Physicochemical determinants in hepatic extraction of small peptides

Authors

  • Ellen B. Hunter,

    1. Gastroenterology Research Unit and Digestive Diseases Core Center, Mayo Medical School, Clinic and Foundation, Rochester, Minnesota 55905
    Current affiliation:
    1. Vanderbilt University, Nashville, Tennessee
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  • Stephen P. Powers,

    1. Gastroenterology Research Unit and Digestive Diseases Core Center, Mayo Medical School, Clinic and Foundation, Rochester, Minnesota 55905
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  • Louis J. Kost,

    1. Gastroenterology Research Unit and Digestive Diseases Core Center, Mayo Medical School, Clinic and Foundation, Rochester, Minnesota 55905
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  • Delia I. Pinon,

    1. Gastroenterology Research Unit and Digestive Diseases Core Center, Mayo Medical School, Clinic and Foundation, Rochester, Minnesota 55905
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  • Laurence J. Miller,

    1. Gastroenterology Research Unit and Digestive Diseases Core Center, Mayo Medical School, Clinic and Foundation, Rochester, Minnesota 55905
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  • Nicholas F. LaRusso M.D.

    Professor of Medicine, Associate Professor of Biochemistry and Molecular Biology, Corresponding author
    1. Gastroenterology Research Unit and Digestive Diseases Core Center, Mayo Medical School, Clinic and Foundation, Rochester, Minnesota 55905
    • Gastroenterology Unit, Mayo Clinic, Rochester, MN 55905
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Abstract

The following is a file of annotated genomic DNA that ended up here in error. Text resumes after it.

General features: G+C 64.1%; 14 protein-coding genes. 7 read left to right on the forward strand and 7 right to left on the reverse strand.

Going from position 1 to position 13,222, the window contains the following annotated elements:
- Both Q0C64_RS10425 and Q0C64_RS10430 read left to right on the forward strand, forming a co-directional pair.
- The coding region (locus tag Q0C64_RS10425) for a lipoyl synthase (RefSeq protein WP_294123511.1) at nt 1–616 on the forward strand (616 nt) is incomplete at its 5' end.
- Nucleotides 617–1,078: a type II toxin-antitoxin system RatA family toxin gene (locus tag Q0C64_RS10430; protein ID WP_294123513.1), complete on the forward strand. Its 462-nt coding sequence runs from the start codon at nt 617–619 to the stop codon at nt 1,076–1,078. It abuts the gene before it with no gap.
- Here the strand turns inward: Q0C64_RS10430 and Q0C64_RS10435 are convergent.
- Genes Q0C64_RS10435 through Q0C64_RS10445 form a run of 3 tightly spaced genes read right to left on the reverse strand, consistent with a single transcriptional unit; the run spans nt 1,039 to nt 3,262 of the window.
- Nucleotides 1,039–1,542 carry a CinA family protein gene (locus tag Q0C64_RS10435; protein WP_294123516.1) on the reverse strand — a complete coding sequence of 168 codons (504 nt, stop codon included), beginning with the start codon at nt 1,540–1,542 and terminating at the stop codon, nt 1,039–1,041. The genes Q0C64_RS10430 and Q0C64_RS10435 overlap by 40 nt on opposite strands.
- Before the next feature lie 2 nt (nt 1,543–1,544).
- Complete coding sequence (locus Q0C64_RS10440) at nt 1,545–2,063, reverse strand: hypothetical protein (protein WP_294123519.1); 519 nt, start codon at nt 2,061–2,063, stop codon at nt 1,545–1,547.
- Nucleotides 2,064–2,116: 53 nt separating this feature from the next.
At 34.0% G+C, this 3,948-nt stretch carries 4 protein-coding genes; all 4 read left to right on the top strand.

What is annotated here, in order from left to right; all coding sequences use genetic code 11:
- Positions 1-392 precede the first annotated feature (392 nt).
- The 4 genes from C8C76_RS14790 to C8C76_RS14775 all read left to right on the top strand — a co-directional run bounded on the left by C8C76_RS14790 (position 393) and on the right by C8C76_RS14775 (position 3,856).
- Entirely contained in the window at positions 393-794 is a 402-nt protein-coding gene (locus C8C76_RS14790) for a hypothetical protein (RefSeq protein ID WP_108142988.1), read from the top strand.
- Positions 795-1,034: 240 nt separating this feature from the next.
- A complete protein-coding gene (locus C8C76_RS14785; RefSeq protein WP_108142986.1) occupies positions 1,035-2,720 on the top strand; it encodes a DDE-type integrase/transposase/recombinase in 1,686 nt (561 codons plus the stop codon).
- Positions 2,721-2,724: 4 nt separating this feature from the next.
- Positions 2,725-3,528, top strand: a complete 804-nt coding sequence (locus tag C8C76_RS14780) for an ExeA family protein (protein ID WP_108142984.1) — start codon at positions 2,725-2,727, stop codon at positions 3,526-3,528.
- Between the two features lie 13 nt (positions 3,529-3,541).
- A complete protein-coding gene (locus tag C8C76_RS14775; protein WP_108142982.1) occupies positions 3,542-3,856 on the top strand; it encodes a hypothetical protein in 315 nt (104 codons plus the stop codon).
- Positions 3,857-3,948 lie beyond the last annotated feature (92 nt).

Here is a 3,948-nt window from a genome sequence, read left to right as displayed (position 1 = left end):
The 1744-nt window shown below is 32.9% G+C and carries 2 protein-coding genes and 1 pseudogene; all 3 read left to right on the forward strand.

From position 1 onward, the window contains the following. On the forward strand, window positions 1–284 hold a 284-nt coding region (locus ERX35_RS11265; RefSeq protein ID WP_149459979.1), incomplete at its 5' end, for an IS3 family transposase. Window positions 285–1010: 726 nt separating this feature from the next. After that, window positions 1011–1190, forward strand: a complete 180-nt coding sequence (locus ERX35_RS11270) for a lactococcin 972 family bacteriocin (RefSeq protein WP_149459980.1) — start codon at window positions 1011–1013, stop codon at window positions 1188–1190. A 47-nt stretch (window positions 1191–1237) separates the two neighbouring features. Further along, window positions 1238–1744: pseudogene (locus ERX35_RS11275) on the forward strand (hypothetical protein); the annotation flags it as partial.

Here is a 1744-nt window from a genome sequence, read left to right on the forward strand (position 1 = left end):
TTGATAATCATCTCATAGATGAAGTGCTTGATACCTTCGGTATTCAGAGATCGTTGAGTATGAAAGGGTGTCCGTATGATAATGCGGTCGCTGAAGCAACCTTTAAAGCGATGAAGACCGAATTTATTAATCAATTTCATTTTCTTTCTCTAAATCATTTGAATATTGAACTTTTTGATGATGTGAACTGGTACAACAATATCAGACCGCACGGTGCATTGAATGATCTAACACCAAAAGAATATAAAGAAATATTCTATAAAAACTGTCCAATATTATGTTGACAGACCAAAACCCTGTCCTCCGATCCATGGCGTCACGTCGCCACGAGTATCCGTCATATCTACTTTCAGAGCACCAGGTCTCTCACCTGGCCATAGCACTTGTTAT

Although the liver is known to extract amino acids and organic anions by well-characterized transport systems, the factors that regulate the hepatic uptake of small, circulating peptides are poorly understood. We previously reported that cholecystokinin octapeptide, a biologically active form of cholecystokinin, is efficiently cleared by the liver and that uptake depends on its carboxyl-terminal tetrapeptide (Trp-Met-Asp-PheNH2). Here we further define the physicochemical determinants for hepatic clearance of cholecystokinin. A series of 13 tetrapeptides, including eight analogs of the carboxyl-terminal tetrapeptide of cholecystokinin-8 with different charges, hydrophobicity and aminoacid sequences, were prepared by solid-phase synthesis, purified by high-performance liquid chromatography and characterized by amino-acid analysis and mass spectrometry. Radioiodination was performed by oxidative or nonoxidative techniques. Hydrophobicity of individual radiolabeled peptides was calculated using published hydrophobicity data or measured directly by determining their partition between octanol and aqueous triethylammonium acetate. First-pass hepatic extraction of radiolabeled peptides was determined with a nonrecirculating, isolated, perfused rat liver model. First-pass hepatic extraction of injected, labeled peptides varied from 4% to 86% and correlated significantly (r = 0.85; p < 0.0002) with hydrophobicity. Hydrophobic peptides with positive, neutral or negative charges were avidly extracted (30% to 86%) by the liver; first-pass clearance of hydrophobic peptides with similar charges varied with amino-acid sequence. In contrast, the first-pass hepatic extraction of positively or negatively charged hydrophilic tetrapeptides was negligible (<10%). These results suggest that hydrophobicity and amino-acid sequence–but not anionic or cationic nature–are the major determinants of hepatic extraction of cholecystokinin, and perhaps other small, circulating peptides. (HEPATOLOGY 1990;12:76–82).

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